That hasn't stopped a big group of investors from shaking their fists at the Fed. But all the while, the investors who bet
Bernanke and company have been banking substantial gains. I think that will continue to be the case in 2013, and here's why.
You Don't Have Any Other Choices
Like it or lump it, you can't escape the Fed. While many investors turned to gold as an alternative "currency" vs. the inflated dollar, the recent breakdown in gold prices shows that everyone's favorite metal isn't exactly a low-risk option. Since before the recession, gold prices have ballooned to a 50% premium over the CRB Spot Raw Industrials Index, a basket of non-traded industrial commodities. That suggests speculation, not inflation, fueled much of gold's ascent.
There's nothing wrong with speculation, but investors have to remember that it can work in both directions. And now it is.
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When the Fed throws cash out of its helicopter, correlations in financial markets worldwide ratchet higher (or, more technically, the absolute value of those correlations does). In English, that means that it suddenly becomes nearly impossible to find a place to park your money that doesn't ebb or flow with whatever the Fed's buying.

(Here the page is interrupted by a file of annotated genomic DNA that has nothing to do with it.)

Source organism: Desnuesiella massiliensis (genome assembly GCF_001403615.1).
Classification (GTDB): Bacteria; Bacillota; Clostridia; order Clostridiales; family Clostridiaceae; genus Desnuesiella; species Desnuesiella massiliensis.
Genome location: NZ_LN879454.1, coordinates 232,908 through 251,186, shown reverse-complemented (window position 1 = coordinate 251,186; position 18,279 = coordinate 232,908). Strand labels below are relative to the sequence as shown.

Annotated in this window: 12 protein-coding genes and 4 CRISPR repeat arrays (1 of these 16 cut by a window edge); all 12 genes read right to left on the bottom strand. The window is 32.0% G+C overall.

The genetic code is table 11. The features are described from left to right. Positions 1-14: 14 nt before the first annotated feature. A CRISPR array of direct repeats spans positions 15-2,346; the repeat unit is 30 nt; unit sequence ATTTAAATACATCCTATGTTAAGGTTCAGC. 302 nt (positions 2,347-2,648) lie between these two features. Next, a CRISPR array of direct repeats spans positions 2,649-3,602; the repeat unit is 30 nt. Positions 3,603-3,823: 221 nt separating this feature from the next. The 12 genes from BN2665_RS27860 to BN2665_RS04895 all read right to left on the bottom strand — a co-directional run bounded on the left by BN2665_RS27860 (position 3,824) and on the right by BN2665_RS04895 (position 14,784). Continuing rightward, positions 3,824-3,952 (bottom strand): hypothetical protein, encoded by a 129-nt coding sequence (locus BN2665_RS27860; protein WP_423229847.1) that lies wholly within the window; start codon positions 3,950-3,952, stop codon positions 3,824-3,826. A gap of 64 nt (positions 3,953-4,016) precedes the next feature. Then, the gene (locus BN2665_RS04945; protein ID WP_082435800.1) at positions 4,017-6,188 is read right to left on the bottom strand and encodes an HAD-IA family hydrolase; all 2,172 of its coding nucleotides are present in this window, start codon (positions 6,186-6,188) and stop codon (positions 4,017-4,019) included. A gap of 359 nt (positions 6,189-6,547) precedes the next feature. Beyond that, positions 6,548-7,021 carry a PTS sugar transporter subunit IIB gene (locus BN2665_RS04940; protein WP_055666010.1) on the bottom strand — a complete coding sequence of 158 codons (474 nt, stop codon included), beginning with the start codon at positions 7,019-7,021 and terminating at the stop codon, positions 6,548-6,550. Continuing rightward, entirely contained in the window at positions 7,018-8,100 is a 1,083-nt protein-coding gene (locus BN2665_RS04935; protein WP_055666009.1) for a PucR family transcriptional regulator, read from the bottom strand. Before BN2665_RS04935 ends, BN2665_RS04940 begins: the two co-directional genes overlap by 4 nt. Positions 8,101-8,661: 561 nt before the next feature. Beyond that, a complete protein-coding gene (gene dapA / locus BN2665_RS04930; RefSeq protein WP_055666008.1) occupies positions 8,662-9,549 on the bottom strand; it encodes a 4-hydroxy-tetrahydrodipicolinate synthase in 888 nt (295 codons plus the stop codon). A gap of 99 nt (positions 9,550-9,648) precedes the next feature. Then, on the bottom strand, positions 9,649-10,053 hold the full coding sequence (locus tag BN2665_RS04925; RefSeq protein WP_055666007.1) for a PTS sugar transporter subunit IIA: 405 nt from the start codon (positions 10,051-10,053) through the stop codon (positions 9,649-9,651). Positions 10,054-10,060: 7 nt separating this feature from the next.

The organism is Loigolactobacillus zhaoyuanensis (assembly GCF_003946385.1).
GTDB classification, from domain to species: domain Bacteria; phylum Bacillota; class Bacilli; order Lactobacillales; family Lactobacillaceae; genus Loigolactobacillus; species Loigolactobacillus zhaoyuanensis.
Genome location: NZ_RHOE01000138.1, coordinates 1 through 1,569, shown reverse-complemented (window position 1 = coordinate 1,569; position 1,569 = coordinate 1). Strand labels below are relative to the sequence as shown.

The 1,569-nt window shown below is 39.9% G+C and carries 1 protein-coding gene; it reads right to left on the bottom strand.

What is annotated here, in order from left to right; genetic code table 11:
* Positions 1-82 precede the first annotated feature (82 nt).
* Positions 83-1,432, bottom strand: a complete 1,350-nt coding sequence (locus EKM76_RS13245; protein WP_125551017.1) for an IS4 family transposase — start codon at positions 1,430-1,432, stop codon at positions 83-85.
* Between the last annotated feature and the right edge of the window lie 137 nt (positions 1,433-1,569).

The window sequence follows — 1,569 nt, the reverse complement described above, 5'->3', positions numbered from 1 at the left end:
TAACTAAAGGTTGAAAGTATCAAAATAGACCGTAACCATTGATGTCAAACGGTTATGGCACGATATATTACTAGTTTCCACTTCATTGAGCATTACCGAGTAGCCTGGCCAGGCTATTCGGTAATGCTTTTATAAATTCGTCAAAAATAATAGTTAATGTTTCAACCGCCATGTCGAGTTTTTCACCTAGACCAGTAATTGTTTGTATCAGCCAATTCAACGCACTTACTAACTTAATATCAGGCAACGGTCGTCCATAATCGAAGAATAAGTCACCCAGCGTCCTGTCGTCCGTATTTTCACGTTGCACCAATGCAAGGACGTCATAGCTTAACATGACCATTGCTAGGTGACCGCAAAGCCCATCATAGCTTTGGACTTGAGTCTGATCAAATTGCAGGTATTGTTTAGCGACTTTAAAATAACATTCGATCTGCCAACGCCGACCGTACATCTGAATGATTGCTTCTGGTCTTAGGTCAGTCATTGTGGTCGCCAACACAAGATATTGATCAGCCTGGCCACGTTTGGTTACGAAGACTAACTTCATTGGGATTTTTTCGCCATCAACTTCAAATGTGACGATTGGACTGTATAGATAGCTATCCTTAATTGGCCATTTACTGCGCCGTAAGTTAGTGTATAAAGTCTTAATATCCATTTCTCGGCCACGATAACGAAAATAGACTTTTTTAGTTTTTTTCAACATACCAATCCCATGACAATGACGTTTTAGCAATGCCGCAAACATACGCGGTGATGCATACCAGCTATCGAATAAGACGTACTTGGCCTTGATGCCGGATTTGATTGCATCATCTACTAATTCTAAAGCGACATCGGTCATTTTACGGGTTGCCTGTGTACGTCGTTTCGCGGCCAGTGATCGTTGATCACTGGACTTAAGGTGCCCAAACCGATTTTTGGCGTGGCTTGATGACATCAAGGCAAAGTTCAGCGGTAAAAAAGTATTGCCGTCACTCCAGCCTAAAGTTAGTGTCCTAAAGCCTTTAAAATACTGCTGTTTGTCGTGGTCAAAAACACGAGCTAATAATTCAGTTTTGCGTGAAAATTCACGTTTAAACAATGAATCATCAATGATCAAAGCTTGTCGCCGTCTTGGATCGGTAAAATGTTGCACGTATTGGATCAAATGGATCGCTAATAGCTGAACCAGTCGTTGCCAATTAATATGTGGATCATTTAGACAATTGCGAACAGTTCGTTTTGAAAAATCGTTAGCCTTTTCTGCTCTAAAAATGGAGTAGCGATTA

You can't escape it -- and that makes fighting the Fed a pretty pointless proposition.
Interest Rates Are No Longer a Free Market
The Fed's impact on the interest rate market is another reason to watch Bernanke's moves in 2013.
For better or worse, interest rates are no longer a free market. Instead, the Fed clearly has its thumb on the scale.
That's why interest rates remain so low right now. With rates near zero for the long term, the common wisdom for the last five years has been that rates are due to turn higher. The market wants higher rates (and major market participants continue to bet publicly on higher rates), but as long as treasuries can catch a bid from the Fed, interest rates will continue to hug the deck.
Like a lot of other market analysts,
I've been a proponent
of the so-called "Great Rotation" from treasuries to equities for a while now, but it's failed to materialize so far because of that same flow of Fed cash. If nothing else, that's still a big catalyst for upside in stocks longer-term -- not because the Fed will eventually lose its battle against interest rates, but because Bernanke and company will eventually feel a lot more comfortable letting the market push rates up again.